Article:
Historic England are funding consolidation works on “Caesar’s Tower” and the associated curtain wall. It is hoped this will include a photogrammetric survey of and a geophysical survey of the area between the curtain wall, the tower, and the later 15th-century hall range. Further detailed building recording surveys may be possible in the long term to disentangle the later 15th-century and mid 17th-century work associated with Lady Anne Clifford from earlier work within the Hall. The presence of what appears to be the remains of a postern gate with portcullis groove within the north wall and a curious bottle shaped tower at the western end give a hint of what might readily be identified.

Part of the castle earthworks. Photo ©Erik Matthews.

The curtain wall is of a characteristic early form with a low un-crennelated wall walk without towers. Rather than curving, it has angular changes of alignment and may have been built at the same time as the keep. It is unclear how the keep was arranged inside when it was built, but a drain from a sink or laver at third floor indicates there may have been a chapel or oratory. We also are uncertain where the original entrance was. The two earthwork baileys run roughly north to south and north-west to south-east and cover a large area. Investigation may reveal evidence of earlier structures from amongst the ephemeral remains of more recent activity.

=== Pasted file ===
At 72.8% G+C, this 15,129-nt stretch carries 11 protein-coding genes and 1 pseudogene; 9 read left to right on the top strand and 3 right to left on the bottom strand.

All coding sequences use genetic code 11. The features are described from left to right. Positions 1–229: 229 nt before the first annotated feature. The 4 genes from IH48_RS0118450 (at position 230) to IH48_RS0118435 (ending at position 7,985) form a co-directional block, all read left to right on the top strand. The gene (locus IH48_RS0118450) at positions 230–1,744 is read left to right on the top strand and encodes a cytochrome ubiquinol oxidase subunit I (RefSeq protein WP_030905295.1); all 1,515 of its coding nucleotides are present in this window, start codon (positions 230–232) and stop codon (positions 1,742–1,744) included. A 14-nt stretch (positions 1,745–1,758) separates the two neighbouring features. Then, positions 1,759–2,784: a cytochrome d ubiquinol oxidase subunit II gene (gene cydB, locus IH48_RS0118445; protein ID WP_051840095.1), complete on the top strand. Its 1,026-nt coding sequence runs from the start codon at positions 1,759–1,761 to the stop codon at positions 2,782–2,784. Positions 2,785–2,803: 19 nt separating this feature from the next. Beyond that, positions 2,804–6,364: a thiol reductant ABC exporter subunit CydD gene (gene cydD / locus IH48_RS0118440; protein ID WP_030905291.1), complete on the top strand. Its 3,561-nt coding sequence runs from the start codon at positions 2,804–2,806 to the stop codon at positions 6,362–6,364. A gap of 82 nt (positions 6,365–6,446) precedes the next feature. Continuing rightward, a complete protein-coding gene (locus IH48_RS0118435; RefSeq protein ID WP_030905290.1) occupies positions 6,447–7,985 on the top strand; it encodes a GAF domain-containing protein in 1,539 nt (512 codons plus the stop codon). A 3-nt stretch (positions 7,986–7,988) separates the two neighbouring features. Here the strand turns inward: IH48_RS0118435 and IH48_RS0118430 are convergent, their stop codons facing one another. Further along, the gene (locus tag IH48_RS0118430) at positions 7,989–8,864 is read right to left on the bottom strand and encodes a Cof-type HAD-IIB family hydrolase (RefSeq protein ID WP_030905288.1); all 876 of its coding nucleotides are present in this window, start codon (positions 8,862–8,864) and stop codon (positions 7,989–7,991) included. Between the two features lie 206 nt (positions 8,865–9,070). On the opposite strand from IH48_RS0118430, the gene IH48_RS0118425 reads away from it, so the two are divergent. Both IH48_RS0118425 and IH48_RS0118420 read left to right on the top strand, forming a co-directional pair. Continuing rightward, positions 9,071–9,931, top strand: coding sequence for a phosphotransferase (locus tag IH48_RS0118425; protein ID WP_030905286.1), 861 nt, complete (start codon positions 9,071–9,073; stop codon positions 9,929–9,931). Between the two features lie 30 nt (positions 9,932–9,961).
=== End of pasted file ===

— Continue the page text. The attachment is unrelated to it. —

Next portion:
This section of the curtain wall may have been built at the same time as the keep on the right. Photo ©Erik Matthews.

The project if successful holds out the prospect of answering a whole range of interesting questions about this fascinating and presently poorly understood site.


[1]  “Some thoughts on the use of the Anglo Norman Donjon” Pamela Marshall. Pgs 159-176. Castles and the Anglo Norman World. John Davies, Angela Riley, JM Leveque, Charlotte Lepiche eds. Oxbow 2016.

Another Bumper Crop of Applications for the Castle Studies Trust to Consider

The deadline for grant applications passed on 15th December. We’re going through the various projects now. Altogether the 15 projects, coming from all parts of Britain, are asking for over £63,000. They cover not only a wide period of history but also a wide range of topics. For a little more detail, here are the applications we’ve received:

  • Caldicot, Wales – a geophysical survey of the scheduled area of Caldicot Castle using magnetometry, resistivity, and Ground Penetrating Radar (GPR)
  • Dig It! 2017 Castles of South Scotland – enhancing public understanding and knowledge of some castles in southern Scotland, their purpose, their history and their relevance, particularly the lesser-known and least visited sites.